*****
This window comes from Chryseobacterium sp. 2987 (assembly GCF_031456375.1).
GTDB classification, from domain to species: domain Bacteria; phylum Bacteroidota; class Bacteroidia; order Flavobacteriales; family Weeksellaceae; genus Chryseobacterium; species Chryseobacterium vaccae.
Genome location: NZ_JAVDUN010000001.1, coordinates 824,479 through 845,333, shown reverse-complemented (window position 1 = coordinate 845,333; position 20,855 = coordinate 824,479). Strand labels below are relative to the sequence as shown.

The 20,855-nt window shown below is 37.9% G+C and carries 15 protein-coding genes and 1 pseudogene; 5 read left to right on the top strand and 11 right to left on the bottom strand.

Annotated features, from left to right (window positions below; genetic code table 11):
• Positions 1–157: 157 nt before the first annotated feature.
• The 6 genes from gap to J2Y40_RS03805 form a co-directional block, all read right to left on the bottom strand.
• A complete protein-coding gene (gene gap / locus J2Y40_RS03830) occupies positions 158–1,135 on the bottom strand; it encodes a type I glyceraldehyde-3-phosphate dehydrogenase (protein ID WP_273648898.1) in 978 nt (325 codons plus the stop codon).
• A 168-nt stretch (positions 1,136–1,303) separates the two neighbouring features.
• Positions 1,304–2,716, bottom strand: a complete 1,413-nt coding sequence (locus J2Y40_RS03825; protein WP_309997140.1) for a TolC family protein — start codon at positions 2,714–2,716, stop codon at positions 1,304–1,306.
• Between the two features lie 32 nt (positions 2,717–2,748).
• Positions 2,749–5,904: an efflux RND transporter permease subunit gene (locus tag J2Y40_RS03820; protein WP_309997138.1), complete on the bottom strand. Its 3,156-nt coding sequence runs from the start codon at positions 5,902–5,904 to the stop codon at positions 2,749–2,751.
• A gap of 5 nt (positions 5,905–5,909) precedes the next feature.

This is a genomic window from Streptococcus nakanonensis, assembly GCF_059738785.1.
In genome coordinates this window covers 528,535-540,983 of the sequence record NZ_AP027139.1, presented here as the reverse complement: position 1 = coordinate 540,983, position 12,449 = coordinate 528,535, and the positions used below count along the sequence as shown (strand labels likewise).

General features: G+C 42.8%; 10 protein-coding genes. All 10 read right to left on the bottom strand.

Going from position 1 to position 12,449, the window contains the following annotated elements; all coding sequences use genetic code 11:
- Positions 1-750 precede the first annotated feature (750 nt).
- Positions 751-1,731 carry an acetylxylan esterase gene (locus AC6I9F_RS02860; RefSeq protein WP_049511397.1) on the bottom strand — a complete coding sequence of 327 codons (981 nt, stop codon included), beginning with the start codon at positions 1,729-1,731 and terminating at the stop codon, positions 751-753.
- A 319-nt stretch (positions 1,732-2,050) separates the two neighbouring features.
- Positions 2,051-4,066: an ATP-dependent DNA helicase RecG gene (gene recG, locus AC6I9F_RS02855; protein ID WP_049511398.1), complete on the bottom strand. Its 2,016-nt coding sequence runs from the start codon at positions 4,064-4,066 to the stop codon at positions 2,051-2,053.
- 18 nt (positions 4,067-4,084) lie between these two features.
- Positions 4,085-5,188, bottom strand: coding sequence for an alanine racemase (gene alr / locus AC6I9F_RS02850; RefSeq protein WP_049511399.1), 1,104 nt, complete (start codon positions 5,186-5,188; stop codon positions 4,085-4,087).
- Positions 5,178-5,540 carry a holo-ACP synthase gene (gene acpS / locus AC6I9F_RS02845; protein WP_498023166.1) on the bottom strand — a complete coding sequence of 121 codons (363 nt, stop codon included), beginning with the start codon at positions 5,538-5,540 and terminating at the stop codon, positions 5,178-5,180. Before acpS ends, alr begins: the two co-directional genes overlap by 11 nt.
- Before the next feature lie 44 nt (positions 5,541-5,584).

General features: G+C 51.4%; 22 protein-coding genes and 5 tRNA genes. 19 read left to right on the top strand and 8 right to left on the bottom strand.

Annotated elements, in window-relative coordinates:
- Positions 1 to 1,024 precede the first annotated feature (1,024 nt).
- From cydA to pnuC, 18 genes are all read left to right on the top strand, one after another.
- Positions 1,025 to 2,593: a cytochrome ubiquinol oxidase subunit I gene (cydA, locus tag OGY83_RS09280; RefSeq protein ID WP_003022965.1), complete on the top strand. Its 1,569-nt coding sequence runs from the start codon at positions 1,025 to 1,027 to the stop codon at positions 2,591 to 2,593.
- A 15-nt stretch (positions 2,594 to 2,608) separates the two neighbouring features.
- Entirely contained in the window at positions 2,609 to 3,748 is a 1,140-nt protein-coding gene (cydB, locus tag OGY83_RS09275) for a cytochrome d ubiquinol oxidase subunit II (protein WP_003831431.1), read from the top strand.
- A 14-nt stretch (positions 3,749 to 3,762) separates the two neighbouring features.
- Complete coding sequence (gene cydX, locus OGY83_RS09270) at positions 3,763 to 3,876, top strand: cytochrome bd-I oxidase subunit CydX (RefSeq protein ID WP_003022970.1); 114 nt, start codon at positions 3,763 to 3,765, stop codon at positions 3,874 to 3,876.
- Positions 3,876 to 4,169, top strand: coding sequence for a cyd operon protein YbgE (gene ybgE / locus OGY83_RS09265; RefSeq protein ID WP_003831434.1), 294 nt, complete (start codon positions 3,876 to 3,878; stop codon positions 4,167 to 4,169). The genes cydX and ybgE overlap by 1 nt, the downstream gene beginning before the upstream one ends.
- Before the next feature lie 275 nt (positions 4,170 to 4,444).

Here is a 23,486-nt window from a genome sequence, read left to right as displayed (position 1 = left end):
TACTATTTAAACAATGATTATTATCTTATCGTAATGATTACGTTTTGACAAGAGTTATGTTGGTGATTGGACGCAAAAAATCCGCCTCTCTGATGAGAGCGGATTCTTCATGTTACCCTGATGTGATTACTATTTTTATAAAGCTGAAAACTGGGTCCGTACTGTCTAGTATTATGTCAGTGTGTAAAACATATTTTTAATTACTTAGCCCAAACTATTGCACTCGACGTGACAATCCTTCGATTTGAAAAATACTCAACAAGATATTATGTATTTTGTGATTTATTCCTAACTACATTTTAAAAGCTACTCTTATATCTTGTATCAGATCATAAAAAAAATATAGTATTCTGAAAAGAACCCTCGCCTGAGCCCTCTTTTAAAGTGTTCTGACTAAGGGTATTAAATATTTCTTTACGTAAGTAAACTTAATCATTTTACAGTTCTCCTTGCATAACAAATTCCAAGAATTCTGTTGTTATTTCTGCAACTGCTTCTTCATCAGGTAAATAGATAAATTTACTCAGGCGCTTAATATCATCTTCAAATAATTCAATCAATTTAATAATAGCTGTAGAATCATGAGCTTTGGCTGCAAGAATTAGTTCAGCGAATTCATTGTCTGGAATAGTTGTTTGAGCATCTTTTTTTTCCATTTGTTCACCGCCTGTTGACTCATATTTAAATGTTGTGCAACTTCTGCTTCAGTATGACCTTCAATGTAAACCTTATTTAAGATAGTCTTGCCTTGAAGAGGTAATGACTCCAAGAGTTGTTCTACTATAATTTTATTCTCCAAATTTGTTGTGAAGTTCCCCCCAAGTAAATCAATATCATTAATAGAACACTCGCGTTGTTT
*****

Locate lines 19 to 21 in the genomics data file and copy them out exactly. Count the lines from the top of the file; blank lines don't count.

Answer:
- Positions 751-1,731 carry an acetylxylan esterase gene (locus AC6I9F_RS02860; RefSeq protein WP_049511397.1) on the bottom strand — a complete coding sequence of 327 codons (981 nt, stop codon included), beginning with the start codon at positions 1,729-1,731 and terminating at the stop codon, positions 751-753.
- A 319-nt stretch (positions 1,732-2,050) separates the two neighbouring features.
- Positions 2,051-4,066: an ATP-dependent DNA helicase RecG gene (gene recG, locus AC6I9F_RS02855; protein ID WP_049511398.1), complete on the bottom strand. Its 2,016-nt coding sequence runs from the start codon at positions 4,064-4,066 to the stop codon at positions 2,051-2,053.